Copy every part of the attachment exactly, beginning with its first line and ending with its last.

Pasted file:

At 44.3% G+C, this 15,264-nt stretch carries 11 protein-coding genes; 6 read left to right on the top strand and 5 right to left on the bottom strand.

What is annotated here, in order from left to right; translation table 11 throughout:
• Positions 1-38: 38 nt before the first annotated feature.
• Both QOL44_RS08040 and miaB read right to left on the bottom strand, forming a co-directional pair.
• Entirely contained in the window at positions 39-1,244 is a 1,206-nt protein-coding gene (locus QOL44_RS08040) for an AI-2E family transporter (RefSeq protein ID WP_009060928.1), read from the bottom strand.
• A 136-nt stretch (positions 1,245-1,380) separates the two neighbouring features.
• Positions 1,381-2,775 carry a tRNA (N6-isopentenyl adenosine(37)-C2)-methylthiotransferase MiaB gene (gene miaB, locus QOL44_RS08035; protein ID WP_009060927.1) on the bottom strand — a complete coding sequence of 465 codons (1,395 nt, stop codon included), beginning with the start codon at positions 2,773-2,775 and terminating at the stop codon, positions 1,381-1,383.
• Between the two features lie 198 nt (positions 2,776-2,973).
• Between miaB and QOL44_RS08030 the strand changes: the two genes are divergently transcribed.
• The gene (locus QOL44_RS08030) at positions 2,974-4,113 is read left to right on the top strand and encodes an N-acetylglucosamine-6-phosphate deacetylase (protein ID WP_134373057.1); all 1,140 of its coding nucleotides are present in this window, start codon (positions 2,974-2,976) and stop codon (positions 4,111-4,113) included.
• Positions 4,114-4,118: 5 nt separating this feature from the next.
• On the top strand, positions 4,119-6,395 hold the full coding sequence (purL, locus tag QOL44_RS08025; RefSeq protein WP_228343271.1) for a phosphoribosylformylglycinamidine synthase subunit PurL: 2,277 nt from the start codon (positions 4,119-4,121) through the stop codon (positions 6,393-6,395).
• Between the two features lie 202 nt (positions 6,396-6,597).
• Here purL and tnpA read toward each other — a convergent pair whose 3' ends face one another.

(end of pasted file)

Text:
At 44.3% G+C, this 15,264-nt stretch carries 11 protein-coding genes; 6 read left to right on the top strand and 5 right to left on the bottom strand.

What is annotated here, in order from left to right; translation table 11 throughout:
• Positions 1-38: 38 nt before the first annotated feature.
• Both QOL44_RS08040 and miaB read right to left on the bottom strand, forming a co-directional pair.
• Entirely contained in the window at positions 39-1,244 is a 1,206-nt protein-coding gene (locus QOL44_RS08040) for an AI-2E family transporter (RefSeq protein ID WP_009060928.1), read from the bottom strand.
• A 136-nt stretch (positions 1,245-1,380) separates the two neighbouring features.
• Positions 1,381-2,775 carry a tRNA (N6-isopentenyl adenosine(37)-C2)-methylthiotransferase MiaB gene (gene miaB, locus QOL44_RS08035; protein ID WP_009060927.1) on the bottom strand — a complete coding sequence of 465 codons (1,395 nt, stop codon included), beginning with the start codon at positions 2,773-2,775 and terminating at the stop codon, positions 1,381-1,383.
• Between the two features lie 198 nt (positions 2,776-2,973).
• Between miaB and QOL44_RS08030 the strand changes: the two genes are divergently transcribed.
• The gene (locus QOL44_RS08030) at positions 2,974-4,113 is read left to right on the top strand and encodes an N-acetylglucosamine-6-phosphate deacetylase (protein ID WP_134373057.1); all 1,140 of its coding nucleotides are present in this window, start codon (positions 2,974-2,976) and stop codon (positions 4,111-4,113) included.
• Positions 4,114-4,118: 5 nt separating this feature from the next.
• On the top strand, positions 4,119-6,395 hold the full coding sequence (purL, locus tag QOL44_RS08025; RefSeq protein WP_228343271.1) for a phosphoribosylformylglycinamidine synthase subunit PurL: 2,277 nt from the start codon (positions 4,119-4,121) through the stop codon (positions 6,393-6,395).
• Between the two features lie 202 nt (positions 6,396-6,597).
• Here purL and tnpA read toward each other — a convergent pair whose 3' ends face one another.